Strauss does not scruple even to assert that John introduces imaginary characters
|November 20, 2011||Posted by webmaster under All text of Schweitzer Quest Jesus, chapter eight||
That, however, was only to be expected. Who ever discovered a true principle without pressing its application too far?
What really alarmed his contemporaries was not so much the comprehensive application of the mythical theory, as the general mining and sapping operations which they were obliged to see brought to bear upon the Gospels.
In section after section Strauss cross-examines the reports on every point, down to the minutest detail, and then pronounces in what proportion an alloy of myth enters into each of them. In every case the decision is unfavourable to the Gospel of John. Strauss was the first to take this view. It is true that, at the end of the eighteenth century, many doubts as to the authenticity of this Gospel had been expressed, and Bretschneider, the famous General Superintendent at Gotha (1776-1848), had made a tentative collection of them in his Probabilia. The essay made some stir at the time. But Schleiermacher threw the aegis of his authority over the authenticity of the Gospel, and it was the favourite Gospel of the rationalists because it contained fewer miracles than the others. Bretschneider himself declared that he had been brought to a better opinion through the controversy.
After this episode the Johannine question had been shelved for fifteen years. The excitement was, therefore, all the greater when Strauss reopened the discussion. He was opposing a dogma of critical theology, which, even at the present day, is wont to defend its dogmas with a tenacity beyond that of the Church itself.
The luminous haze of apparent circumstantiality which had hitherto prevented men from recognising the true character of this Gospel is completely dissipated. Strauss shows that the Johannine representation of the life of Jesus is dominated by a theory, and that its portraiture shows the further development of the tendencies which are perceptible even in the Synoptists. He shows this, for example, in the case of the Johannine narrative of the baptism of Jesus, in which critics had hitherto seen the most credible account of what occurred, pointing out that it is just in this pseudo-simplicity that the process of bringing Jesus and the Baptist into the closest possible relations reaches its limit. Similarly, in regard to the call of the first disciples, it is, according to Strauss, a later postulate that they came from the Baptist’s following and were brought by him to the Lord. Strauss does not scruple even to assert that John introduces imaginary characters. If this Gospel relates fewer miracles, the miracles which it retains are proportionately greater; so great, indeed, that their absolutely miraculous character is beyond the shadow of doubt; and, moreover, a moral or symbolical significance is added.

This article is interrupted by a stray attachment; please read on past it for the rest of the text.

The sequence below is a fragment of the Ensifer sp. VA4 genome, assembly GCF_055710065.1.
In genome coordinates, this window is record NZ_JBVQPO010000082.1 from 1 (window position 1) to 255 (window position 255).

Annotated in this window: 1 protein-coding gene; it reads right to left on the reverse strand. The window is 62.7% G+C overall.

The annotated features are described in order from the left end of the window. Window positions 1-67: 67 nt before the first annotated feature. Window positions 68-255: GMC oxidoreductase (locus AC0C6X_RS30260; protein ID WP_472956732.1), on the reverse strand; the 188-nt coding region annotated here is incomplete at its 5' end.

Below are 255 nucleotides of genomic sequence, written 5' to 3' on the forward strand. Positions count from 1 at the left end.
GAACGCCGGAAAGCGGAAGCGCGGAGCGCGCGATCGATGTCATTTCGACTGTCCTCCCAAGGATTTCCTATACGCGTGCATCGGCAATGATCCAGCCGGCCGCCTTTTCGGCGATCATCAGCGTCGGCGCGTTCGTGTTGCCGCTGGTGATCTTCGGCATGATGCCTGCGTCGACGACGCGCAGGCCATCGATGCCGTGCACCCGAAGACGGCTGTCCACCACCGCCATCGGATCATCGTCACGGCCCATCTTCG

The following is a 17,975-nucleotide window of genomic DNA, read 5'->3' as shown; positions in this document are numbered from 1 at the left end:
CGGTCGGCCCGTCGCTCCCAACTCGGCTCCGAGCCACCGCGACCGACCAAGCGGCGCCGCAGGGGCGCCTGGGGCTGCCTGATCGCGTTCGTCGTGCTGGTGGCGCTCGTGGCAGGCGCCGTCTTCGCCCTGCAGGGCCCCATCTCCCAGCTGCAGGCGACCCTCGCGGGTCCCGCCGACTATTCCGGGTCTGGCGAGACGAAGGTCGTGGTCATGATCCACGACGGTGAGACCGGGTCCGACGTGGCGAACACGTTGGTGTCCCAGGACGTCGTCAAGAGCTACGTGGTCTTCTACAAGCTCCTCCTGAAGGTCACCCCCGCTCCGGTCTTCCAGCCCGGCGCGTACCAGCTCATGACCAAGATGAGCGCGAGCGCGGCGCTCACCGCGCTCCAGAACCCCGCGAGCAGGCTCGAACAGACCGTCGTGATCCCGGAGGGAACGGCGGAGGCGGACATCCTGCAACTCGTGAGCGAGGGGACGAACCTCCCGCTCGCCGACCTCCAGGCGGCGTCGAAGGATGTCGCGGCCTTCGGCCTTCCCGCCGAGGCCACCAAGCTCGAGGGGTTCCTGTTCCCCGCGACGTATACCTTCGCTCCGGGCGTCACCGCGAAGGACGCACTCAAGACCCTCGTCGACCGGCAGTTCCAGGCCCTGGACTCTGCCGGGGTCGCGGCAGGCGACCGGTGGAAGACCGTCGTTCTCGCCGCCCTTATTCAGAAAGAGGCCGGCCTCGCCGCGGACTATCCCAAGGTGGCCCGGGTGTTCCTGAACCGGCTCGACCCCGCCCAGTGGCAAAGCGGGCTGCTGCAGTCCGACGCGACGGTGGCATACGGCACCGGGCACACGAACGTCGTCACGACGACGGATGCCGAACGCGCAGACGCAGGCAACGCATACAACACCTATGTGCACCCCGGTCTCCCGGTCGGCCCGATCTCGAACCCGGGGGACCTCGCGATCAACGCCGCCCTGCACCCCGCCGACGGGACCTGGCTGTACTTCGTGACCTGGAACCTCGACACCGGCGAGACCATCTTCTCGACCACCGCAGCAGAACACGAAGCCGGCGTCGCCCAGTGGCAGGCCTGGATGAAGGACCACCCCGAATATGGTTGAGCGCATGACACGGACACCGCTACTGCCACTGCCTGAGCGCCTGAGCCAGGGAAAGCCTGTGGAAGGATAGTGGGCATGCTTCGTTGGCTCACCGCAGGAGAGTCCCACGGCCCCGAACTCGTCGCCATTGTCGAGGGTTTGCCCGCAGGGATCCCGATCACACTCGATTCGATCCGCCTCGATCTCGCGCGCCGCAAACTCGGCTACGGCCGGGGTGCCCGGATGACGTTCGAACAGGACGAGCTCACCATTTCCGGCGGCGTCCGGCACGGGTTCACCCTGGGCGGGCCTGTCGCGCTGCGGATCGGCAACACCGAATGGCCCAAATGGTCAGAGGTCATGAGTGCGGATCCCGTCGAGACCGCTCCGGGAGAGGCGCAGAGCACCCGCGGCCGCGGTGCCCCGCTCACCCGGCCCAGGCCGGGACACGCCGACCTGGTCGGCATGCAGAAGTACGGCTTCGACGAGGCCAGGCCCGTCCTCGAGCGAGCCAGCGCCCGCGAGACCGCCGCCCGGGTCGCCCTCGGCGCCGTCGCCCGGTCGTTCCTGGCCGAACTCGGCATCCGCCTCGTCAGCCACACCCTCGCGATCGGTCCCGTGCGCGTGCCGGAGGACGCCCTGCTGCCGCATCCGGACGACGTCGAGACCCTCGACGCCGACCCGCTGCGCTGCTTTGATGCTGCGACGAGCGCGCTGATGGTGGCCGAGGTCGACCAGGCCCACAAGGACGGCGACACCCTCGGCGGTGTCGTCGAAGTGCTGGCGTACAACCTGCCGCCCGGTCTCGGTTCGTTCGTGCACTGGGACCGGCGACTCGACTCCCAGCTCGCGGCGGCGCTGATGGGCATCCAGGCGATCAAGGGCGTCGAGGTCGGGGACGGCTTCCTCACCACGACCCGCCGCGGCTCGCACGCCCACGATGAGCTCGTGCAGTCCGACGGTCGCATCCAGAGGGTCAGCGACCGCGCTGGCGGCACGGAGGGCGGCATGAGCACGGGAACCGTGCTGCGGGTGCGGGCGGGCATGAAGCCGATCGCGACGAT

Here, therefore, it is no longer the unconscious action of legend which selects, creates, or groups the incidents, but a clearly-determined apologetic and dogmatic purpose.
The question regarding the different representations of the locality and chronology of the life of Jesus, had always been decided, prior to Strauss, in favour of the Fourth Gospel. De Wette makes it an argument against the genuineness of Matthew’s Gospel that it mistakenly confines the ministry of Jesus to Galilee. Strauss refuses to decide the question by simply weighing the chronological and geographical statements one against the other, lest he should be as one-sided in his own way as the defenders of the authenticity of the Fourth Gospel were in theirs. On this point, he contents himself with remarking that if Jesus had really taught in Jerusalem on several occasions, it is absolutely unintelligible how all knowledge of this could have so completely disappeared from the Synoptic tradition; for His going up to the Passover at which He met His death is there represented as His sole journey to Jerusalem. On the other hand, it is quite conceivable that if Jesus had only once been in Jerusalem there would be a tendency for legend gradually to make several journeys out of this one, on the natural assumption that He regularly went up to the Feasts, and that He would proclaim His Gospel not merely in the remote province, but also in the capital.
From the triumphal entry to the resurrection, the difference between the Synoptic and Johannine narratives is so great that all attempts to harmonise them are to be rejected. How are we to reconcile the statement of the Synoptists that the ovation at the triumphal entry was offered by Galilaeans who accompanied him, with that of John, according to which it was offered by a multitude from Jerusalem which came out to welcome Jesus—who, moreover, according to John, was not coming from Galilee and Jericho—and escorted Him into the city. To suppose that there were two different triumphal entries is absurd.
 Probabilia de evangeii et epistolarum Ioannis Apostoli indole et origine cruditorum iudiciis modeste subjecit C. Th. Bretschneider. Leipzig, 1820.
Albert Schweitzer's The Quest of the Historical Jesus
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